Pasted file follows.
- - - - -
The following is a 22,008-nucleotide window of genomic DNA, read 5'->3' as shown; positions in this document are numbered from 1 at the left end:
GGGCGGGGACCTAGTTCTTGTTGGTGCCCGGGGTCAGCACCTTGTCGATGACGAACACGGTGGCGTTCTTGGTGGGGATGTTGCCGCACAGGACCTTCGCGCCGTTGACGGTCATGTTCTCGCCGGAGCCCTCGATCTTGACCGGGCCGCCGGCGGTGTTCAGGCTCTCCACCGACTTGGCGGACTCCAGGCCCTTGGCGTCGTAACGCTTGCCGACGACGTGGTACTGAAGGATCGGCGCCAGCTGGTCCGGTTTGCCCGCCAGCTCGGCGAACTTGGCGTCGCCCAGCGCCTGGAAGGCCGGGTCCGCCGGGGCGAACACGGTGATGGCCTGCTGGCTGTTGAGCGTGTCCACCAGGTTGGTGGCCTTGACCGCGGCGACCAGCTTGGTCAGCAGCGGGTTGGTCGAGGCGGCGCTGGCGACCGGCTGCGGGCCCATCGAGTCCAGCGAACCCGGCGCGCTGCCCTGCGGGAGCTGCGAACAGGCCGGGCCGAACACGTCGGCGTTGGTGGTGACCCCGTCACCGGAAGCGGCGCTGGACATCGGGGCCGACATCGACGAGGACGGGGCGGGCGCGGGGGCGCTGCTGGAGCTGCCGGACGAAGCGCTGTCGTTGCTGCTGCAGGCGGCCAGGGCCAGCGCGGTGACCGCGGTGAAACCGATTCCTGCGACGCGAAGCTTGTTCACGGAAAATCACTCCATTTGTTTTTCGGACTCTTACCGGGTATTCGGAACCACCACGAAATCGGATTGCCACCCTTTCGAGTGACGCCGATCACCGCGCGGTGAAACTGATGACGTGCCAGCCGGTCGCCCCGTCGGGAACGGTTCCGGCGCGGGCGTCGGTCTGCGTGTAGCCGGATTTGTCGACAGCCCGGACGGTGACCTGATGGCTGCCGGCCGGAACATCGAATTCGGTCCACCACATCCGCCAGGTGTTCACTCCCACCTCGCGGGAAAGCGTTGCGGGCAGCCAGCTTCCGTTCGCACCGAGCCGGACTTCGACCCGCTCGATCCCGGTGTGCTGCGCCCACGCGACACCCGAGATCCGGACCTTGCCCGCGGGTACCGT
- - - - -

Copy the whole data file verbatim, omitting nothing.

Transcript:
The following is a 22,008-nucleotide window of genomic DNA, read 5'->3' as shown; positions in this document are numbered from 1 at the left end:
GGGCGGGGACCTAGTTCTTGTTGGTGCCCGGGGTCAGCACCTTGTCGATGACGAACACGGTGGCGTTCTTGGTGGGGATGTTGCCGCACAGGACCTTCGCGCCGTTGACGGTCATGTTCTCGCCGGAGCCCTCGATCTTGACCGGGCCGCCGGCGGTGTTCAGGCTCTCCACCGACTTGGCGGACTCCAGGCCCTTGGCGTCGTAACGCTTGCCGACGACGTGGTACTGAAGGATCGGCGCCAGCTGGTCCGGTTTGCCCGCCAGCTCGGCGAACTTGGCGTCGCCCAGCGCCTGGAAGGCCGGGTCCGCCGGGGCGAACACGGTGATGGCCTGCTGGCTGTTGAGCGTGTCCACCAGGTTGGTGGCCTTGACCGCGGCGACCAGCTTGGTCAGCAGCGGGTTGGTCGAGGCGGCGCTGGCGACCGGCTGCGGGCCCATCGAGTCCAGCGAACCCGGCGCGCTGCCCTGCGGGAGCTGCGAACAGGCCGGGCCGAACACGTCGGCGTTGGTGGTGACCCCGTCACCGGAAGCGGCGCTGGACATCGGGGCCGACATCGACGAGGACGGGGCGGGCGCGGGGGCGCTGCTGGAGCTGCCGGACGAAGCGCTGTCGTTGCTGCTGCAGGCGGCCAGGGCCAGCGCGGTGACCGCGGTGAAACCGATTCCTGCGACGCGAAGCTTGTTCACGGAAAATCACTCCATTTGTTTTTCGGACTCTTACCGGGTATTCGGAACCACCACGAAATCGGATTGCCACCCTTTCGAGTGACGCCGATCACCGCGCGGTGAAACTGATGACGTGCCAGCCGGTCGCCCCGTCGGGAACGGTTCCGGCGCGGGCGTCGGTCTGCGTGTAGCCGGATTTGTCGACAGCCCGGACGGTGACCTGATGGCTGCCGGCCGGAACATCGAATTCGGTCCACCACATCCGCCAGGTGTTCACTCCCACCTCGCGGGAAAGCGTTGCGGGCAGCCAGCTTCCGTTCGCACCGAGCCGGACTTCGACCCGCTCGATCCCGGTGTGCTGCGCCCACGCGACACCCGAGATCCGGACCTTGCCCGCGGGTACCGT